The National Cutting Horse Association (NCHA), producer of the world’s richest equine events outside of racing and a leader in animal welfare, recently unveiled a custom-built horse ambulance to be available on-site at all major NCHA events.
“We were the first Western stock horse performance association to develop a medication policy and now we are the first to provide an on-site ambulance with a specially trained emergency team,” said Lindy Burch, past president of the association and chairman of its horse and cattle welfare committee.
“Hopefully we never have an accident, but if we do, we can safely and easily move an animal into the ambulance, where it can be stabilized by our on-site veterinarian, and transported from the arena to an emergency equine veterinary clinic. “
Jerry Durant, owner of Durant Auto Group and a cutting horse owner, has donated the use of a new Chevy pickup for the ambulance during the NCHA shows.
The ambulance was custom built by Kyle Zanetti Trailers in Weatherford, Texas, with input from Burch, NCHA welfare committee member Chris Benedict, and two equine sports veterinary specialists. Its many features include a hydraulic ramp and a winch-operated Becker sling system to stabilize or suspend a horse, depending on its injuries.
“I make trailers for people who want special features that regular manufacturers can’t provide,” said Kyle Zanetti, whose father, Pete Zanetti, began manufacturing horse trailers in 1976 in Apple Valley, Calif. Today, Zanetti owns the business and builds custom trailers with the help of six employees.
“The NCHA Equine Ambulance was a collaboration with Lindy and Chris, who told me what was needed and shared their knowledge,” Zanetti said. “But I did everything in my shop and have had my hands on every part of this trailer.”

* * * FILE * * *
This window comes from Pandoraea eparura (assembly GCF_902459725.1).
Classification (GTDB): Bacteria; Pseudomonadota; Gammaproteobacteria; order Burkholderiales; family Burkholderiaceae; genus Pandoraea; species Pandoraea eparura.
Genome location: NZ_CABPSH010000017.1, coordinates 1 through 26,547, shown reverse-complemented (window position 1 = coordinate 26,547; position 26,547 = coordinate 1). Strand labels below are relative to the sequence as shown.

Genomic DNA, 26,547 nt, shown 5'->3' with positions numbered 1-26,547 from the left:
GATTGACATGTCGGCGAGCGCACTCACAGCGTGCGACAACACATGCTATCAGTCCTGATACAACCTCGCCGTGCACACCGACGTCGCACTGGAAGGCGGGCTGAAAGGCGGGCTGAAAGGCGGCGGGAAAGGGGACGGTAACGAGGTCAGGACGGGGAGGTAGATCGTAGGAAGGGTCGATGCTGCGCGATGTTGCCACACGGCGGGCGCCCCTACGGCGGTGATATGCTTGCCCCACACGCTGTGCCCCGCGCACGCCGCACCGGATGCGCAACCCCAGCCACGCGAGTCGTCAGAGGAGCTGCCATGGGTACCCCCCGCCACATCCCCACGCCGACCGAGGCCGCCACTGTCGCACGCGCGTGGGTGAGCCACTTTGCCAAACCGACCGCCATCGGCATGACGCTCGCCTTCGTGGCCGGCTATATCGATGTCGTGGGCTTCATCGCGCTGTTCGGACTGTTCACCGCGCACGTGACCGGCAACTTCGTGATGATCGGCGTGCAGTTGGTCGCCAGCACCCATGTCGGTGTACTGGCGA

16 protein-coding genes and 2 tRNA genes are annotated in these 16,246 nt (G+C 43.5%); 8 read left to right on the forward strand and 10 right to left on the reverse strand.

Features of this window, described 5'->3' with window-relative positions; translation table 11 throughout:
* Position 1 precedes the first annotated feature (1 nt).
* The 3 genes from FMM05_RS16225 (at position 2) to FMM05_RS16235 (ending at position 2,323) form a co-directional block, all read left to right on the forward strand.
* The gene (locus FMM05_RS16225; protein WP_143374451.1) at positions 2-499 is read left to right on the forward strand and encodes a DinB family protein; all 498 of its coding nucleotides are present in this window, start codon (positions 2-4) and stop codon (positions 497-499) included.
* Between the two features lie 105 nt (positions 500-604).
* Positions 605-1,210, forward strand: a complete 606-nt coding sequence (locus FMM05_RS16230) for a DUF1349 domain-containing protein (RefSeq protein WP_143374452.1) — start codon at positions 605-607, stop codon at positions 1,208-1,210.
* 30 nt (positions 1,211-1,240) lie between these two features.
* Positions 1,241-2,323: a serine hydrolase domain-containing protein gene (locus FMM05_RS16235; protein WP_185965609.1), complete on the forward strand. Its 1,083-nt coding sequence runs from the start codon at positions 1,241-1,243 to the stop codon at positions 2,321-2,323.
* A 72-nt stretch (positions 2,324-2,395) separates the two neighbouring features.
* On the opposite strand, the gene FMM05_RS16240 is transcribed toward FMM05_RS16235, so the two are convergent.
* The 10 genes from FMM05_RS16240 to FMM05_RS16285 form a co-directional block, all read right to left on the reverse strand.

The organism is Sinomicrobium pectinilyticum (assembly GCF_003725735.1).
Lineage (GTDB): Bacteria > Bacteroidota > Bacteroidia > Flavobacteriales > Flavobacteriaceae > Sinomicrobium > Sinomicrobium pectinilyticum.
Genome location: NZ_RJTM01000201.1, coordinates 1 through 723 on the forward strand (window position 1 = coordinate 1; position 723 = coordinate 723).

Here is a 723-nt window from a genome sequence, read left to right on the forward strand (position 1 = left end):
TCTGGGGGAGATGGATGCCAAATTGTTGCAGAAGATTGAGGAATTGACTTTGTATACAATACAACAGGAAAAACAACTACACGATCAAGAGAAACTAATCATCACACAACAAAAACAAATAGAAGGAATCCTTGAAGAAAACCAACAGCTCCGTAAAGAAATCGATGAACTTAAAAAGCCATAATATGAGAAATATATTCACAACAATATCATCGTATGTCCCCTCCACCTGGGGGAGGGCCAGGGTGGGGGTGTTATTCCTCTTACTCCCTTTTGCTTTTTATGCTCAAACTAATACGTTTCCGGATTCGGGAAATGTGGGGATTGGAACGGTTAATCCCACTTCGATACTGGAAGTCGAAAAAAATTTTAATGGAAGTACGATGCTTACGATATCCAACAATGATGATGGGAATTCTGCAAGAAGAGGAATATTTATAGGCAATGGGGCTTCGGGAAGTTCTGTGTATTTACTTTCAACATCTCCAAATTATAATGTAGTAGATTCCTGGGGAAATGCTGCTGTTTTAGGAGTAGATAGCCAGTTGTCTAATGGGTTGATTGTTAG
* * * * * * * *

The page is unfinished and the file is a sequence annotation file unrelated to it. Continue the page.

“We as cutters are very proactive in caring for our horses,” Burch said. “We love them. We want to protect their welfare in training and during competition, and having an equine ambulance at our events will give us peace of mind that we are better prepared if an accident does take place.”
The sport of cutting evolved from cattle roundups, where calves were separated from their mothers for branding by cowboys or cowgirls on horseback. Today’s cutting competition demands highly skilled and conditioned athletes able to counter evasive calves with powerful precision, and at breathtaking speed.
“They are just like human athletes,” noted Burch, an NCHA Open World Champion, Hall of Fame Rider and NCHA Open Futurity Champion who has been showing for four decades. “Sometimes they get sore or injured during training and we treat and rehab them. But in all the years I have been competing, I have seen very few horses incur a serious injury during competition, because we do everything we can do to keep them comfortable and in optimum shape.
“Still, it is good to know the ambulance is there, if something does happen to a horse or even a cow. And in the future, we hope to make it available to other equine events.”
In addition to the hydraulic ramp and winch-operated sling system, the ambulance can be lowered 3.5 inches for ease of loading, and also carries a special “sled” that can be placed underneath a prostrate animal and winched inside the trailer.
Other features include a full air-ride suspension; alleys and doors to provide easy access to the animal from both sides; a 12 volt LED lighting system; a converter-charging system so that it can be plugged into a 110 volt outlet, when parked; cushioned Polylast flooring with anti-fungal and bacterial properties; and ample storage and refrigeration for medical supplies.